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Thread: Glow in the Dark Lasering (The Next Generation)

  1. #31
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    OK, thanks for that. Yes, I typically use those singlemode open can diodes which are doing ~380mw if memory serves. The erasing works on the strontium paint, but it is painfully slow and very visible, of course. This kinda takes away “the magic” of erasing which is why I was thinking that lots of LED red worked into a show might be less obvious. The only other option I can think of is patience.

    -David
    "Help, help, I'm being repressed!"

  2. #32
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    Well, if you wanted more of a "wash" for an eraser, then a couple watts of 650 nm red might do the trick... Thinking about a wide beam (perhaps even de-focused a bit to make for an even wider spot on the wall) that could be scanned back and fourth quickly in a raster pattern yet would still erase quickly due to the higher power.

    True, a super-bright LED that lit up the whole wall at once would probably also work, but I think it would need to be so bright as to be very distracting in an otherwise darkened room. For sure it would be bright enough to leave an after-image for several seconds on the dark-adapted eyes of your audience.

    Adam

  3. #33
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    That makes sense. I like the thought of erasing with some artistic rasters without being obvious about it’s primary purpose. I may just have to steal that idea. 😀
    "Help, help, I'm being repressed!"

  4. #34
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    I made a deep-red LED flood a long time ago. I'll bring it if I can find it. Might as well educate our intuitions; I thought red didn't affect night vision.

  5. #35
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    Quote Originally Posted by DanBarlow View Post
    I made a deep-red LED flood a long time ago. I'll bring it if I can find it. Might as well educate our intuitions; I thought red didn't affect night vision.
    Oh, that would be awesome if you can find it, Dan. I understand the same about the night vision, but the contrast of dim glow versus bright red can still be distracting depending on how it is incorporated into a show.

    David
    "Help, help, I'm being repressed!"

  6. #36
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    808nm might work and be so deep you can barely see it. just need a lot of it very rapid raster would let you put a lot of power in a small space in a short time frame. might just look like a quick flash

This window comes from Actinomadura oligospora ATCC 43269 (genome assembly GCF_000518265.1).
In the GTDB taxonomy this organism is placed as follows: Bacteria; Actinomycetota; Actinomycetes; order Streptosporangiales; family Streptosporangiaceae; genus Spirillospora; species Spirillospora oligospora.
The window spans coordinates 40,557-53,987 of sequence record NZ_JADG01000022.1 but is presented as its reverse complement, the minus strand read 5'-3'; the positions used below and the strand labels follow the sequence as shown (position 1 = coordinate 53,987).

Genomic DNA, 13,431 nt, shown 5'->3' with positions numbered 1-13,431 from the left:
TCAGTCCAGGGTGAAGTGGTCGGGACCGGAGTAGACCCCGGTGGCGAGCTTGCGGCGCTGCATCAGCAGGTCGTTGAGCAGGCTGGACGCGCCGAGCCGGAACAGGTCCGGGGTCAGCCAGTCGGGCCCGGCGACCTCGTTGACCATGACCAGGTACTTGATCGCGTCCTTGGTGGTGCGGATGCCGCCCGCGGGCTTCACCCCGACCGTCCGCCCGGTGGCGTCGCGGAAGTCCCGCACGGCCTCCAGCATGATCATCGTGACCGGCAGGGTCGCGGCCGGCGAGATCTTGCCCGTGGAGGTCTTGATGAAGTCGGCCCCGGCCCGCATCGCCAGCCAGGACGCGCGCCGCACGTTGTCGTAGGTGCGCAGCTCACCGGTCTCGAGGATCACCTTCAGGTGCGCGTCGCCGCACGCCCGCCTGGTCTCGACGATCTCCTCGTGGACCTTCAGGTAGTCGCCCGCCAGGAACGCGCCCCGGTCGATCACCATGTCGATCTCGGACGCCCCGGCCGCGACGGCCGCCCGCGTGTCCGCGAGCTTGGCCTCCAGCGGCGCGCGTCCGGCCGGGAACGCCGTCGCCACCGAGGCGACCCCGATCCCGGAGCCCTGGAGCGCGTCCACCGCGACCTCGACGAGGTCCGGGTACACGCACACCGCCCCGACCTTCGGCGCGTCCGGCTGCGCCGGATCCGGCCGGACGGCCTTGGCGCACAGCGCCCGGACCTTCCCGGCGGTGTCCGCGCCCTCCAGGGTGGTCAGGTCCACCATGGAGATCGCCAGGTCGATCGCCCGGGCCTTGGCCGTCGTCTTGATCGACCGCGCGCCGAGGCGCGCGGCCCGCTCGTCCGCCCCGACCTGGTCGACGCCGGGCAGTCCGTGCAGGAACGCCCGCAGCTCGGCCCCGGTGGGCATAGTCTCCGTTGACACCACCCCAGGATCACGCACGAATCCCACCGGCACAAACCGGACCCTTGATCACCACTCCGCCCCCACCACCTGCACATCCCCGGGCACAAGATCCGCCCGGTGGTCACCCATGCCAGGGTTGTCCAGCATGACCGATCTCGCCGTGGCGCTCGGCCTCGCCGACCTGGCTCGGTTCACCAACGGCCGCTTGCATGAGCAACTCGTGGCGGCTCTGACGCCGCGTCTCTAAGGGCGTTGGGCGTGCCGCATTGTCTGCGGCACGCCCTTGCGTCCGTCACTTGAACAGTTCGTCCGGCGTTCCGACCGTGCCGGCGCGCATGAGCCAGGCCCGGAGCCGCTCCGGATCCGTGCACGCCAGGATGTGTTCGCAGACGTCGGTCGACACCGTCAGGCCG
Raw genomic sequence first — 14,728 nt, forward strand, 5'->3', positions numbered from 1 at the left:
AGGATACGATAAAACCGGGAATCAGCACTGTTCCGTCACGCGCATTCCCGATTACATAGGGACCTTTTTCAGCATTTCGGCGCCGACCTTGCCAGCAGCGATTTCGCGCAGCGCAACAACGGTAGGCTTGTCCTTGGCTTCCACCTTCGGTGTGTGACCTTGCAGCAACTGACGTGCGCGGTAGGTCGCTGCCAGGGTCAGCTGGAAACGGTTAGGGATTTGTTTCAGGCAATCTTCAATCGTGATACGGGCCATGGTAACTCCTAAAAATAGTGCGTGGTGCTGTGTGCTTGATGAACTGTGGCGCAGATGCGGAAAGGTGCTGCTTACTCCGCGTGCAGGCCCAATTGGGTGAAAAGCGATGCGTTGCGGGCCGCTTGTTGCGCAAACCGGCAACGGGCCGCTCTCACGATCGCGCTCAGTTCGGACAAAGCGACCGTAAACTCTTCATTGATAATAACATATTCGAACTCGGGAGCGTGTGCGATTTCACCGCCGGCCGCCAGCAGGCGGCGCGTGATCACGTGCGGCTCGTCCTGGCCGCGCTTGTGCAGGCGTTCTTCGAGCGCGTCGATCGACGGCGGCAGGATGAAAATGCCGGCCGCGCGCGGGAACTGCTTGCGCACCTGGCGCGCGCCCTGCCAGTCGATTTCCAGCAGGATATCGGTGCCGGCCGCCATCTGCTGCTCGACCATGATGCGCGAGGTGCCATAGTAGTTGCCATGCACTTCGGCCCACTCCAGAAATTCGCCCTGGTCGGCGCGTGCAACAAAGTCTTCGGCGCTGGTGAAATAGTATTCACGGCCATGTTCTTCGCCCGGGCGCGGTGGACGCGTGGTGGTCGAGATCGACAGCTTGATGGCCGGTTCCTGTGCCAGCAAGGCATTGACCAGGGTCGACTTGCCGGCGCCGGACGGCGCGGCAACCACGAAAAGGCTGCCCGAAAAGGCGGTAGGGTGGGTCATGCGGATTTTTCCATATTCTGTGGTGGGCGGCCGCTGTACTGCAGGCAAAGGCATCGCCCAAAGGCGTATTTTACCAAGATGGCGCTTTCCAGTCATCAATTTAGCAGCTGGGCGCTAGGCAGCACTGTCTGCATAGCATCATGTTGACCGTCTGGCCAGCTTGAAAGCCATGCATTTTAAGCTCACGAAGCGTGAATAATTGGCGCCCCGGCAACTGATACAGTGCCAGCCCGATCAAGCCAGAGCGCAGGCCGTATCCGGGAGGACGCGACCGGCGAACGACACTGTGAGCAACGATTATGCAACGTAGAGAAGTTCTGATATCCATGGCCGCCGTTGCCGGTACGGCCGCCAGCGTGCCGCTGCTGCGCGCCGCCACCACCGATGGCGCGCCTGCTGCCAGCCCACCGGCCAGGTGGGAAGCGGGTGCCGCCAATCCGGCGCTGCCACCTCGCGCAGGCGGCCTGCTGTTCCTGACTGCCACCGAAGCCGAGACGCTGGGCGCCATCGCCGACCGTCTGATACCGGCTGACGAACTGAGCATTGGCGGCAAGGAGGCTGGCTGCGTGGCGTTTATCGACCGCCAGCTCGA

7. #37
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    Quote Originally Posted by kecked View Post
    808nm might work and be so deep you can barely see it. just need a lot of it very rapid raster would let you put a lot of power in a small space in a short time frame. might just look like a quick flash
    Good idea, but sadly I tried 780nm and 808nm on the strontium stuff and it had negligible erasing effects. The 808nm or maybe 850nm actually charged it up a bit. Interestingly, the warmth from your hands can charge it too. I discovered that accidentally when picking up the panels from outside in the dark when it was near freezing outside.

    The 780nm single modes on the zinc sulfide stuff worked really well - better than 808nm as I recall, but as I mentioned earlier zinc sulfide fades so fast, it isn't worth the effort IMO.

    I'd be happy to have someone retry and confirm or rebuke my findings.

    -David
    "Help, help, I'm being repressed!"

  8. #38
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    How about a brush with the light in a bar that sweeps down the screen or across the beam and erases. Now the light is hidden. The bar can park at the bottom or top or side. You might even do it like a curtain between displays.

    Ahhhh

    How about making a beam that follows the display beam just slightly back the other beam but not enough so you need a second set of scanners. You can modulate the eraser as needed. Now since the energy is packed as small as you can, you need less intensity to do the job and you automatically follow a distance behind or in front of the main activation beam. Shame you can't use IR Other nice thing is you can partially erase or turn a line into dashes or such.

  9. #39
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    Quote Originally Posted by kecked View Post
    How about a brush with the light in a bar that sweeps down the screen or across the beam and erases. Now the light is hidden. The bar can park at the bottom or top or side. You might even do it like a curtain between displays.
    Now that's a damn good idea! (You have a lot of those.) I have a remote control screen that I could convert to DMX and mount a bar of deep red and let the screen drop and return with the light on whenever I want to erase. The bar would be hidden behind the screen so it wouldn't screw up the aesthetics of the room.


    How about making a beam that follows the display beam just slightly back the other beam but not enough so you need a second set of scanners. You can modulate the eraser as needed. Now since the energy is packed as small as you can, you need less intensity to do the job and you automatically follow a distance behind or in front of the main activation beam. Shame you can't use IR Other nice thing is you can partially erase or turn a line into dashes or such.
    I'm not sure I fully understand that idea, but the 405nm beams are analog modulated, so drawing dashed lines or dimmer sections aren't an issue. You'll have to explain this more later in the week in person.

    -David
    "Help, help, I'm being repressed!"

  10. #40
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    David,

    Wow... speechless. Well done.

    Greg
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